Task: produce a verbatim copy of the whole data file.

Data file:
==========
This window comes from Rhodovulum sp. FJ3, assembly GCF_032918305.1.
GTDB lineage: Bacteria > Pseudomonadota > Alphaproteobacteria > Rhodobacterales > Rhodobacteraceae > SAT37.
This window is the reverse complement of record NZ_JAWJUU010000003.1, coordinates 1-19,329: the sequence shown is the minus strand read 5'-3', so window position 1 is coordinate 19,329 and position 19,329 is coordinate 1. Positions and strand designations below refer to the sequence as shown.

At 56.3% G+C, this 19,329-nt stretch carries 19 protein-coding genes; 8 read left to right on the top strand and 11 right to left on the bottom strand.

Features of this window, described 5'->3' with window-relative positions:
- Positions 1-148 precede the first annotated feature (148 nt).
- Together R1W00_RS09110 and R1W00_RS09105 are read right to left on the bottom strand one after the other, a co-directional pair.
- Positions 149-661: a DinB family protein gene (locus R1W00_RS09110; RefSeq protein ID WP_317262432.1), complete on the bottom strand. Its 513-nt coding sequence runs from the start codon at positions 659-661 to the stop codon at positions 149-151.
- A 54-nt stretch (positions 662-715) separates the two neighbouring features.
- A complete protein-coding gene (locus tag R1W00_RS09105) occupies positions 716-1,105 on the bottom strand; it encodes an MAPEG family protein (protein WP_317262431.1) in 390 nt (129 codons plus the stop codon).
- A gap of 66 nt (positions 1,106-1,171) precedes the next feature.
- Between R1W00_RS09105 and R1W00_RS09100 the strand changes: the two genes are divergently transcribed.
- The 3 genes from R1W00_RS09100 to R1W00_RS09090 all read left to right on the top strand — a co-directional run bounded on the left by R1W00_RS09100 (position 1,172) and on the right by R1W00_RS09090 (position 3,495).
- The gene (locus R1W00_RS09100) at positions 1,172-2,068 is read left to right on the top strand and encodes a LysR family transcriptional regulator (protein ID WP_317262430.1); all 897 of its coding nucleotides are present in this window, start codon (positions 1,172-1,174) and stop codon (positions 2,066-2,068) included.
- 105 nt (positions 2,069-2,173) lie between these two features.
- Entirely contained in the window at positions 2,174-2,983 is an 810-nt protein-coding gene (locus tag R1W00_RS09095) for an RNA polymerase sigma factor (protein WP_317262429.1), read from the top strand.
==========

This window comes from Rhodovulum sp. FJ3, assembly GCF_032918305.1.
GTDB lineage: Bacteria > Pseudomonadota > Alphaproteobacteria > Rhodobacterales > Rhodobacteraceae > SAT37.
This window is the reverse complement of record NZ_JAWJUU010000003.1, coordinates 1-19,329: the sequence shown is the minus strand read 5'-3', so window position 1 is coordinate 19,329 and position 19,329 is coordinate 1. Positions and strand designations below refer to the sequence as shown.

At 56.3% G+C, this 19,329-nt stretch carries 19 protein-coding genes; 8 read left to right on the top strand and 11 right to left on the bottom strand.

Features of this window, described 5'->3' with window-relative positions:
- Positions 1-148 precede the first annotated feature (148 nt).
- Together R1W00_RS09110 and R1W00_RS09105 are read right to left on the bottom strand one after the other, a co-directional pair.
- Positions 149-661: a DinB family protein gene (locus R1W00_RS09110; RefSeq protein ID WP_317262432.1), complete on the bottom strand. Its 513-nt coding sequence runs from the start codon at positions 659-661 to the stop codon at positions 149-151.
- A 54-nt stretch (positions 662-715) separates the two neighbouring features.
- A complete protein-coding gene (locus tag R1W00_RS09105) occupies positions 716-1,105 on the bottom strand; it encodes an MAPEG family protein (protein WP_317262431.1) in 390 nt (129 codons plus the stop codon).
- A gap of 66 nt (positions 1,106-1,171) precedes the next feature.
- Between R1W00_RS09105 and R1W00_RS09100 the strand changes: the two genes are divergently transcribed.
- The 3 genes from R1W00_RS09100 to R1W00_RS09090 all read left to right on the top strand — a co-directional run bounded on the left by R1W00_RS09100 (position 1,172) and on the right by R1W00_RS09090 (position 3,495).
- The gene (locus R1W00_RS09100) at positions 1,172-2,068 is read left to right on the top strand and encodes a LysR family transcriptional regulator (protein ID WP_317262430.1); all 897 of its coding nucleotides are present in this window, start codon (positions 1,172-1,174) and stop codon (positions 2,066-2,068) included.
- 105 nt (positions 2,069-2,173) lie between these two features.
- Entirely contained in the window at positions 2,174-2,983 is an 810-nt protein-coding gene (locus tag R1W00_RS09095) for an RNA polymerase sigma factor (protein WP_317262429.1), read from the top strand.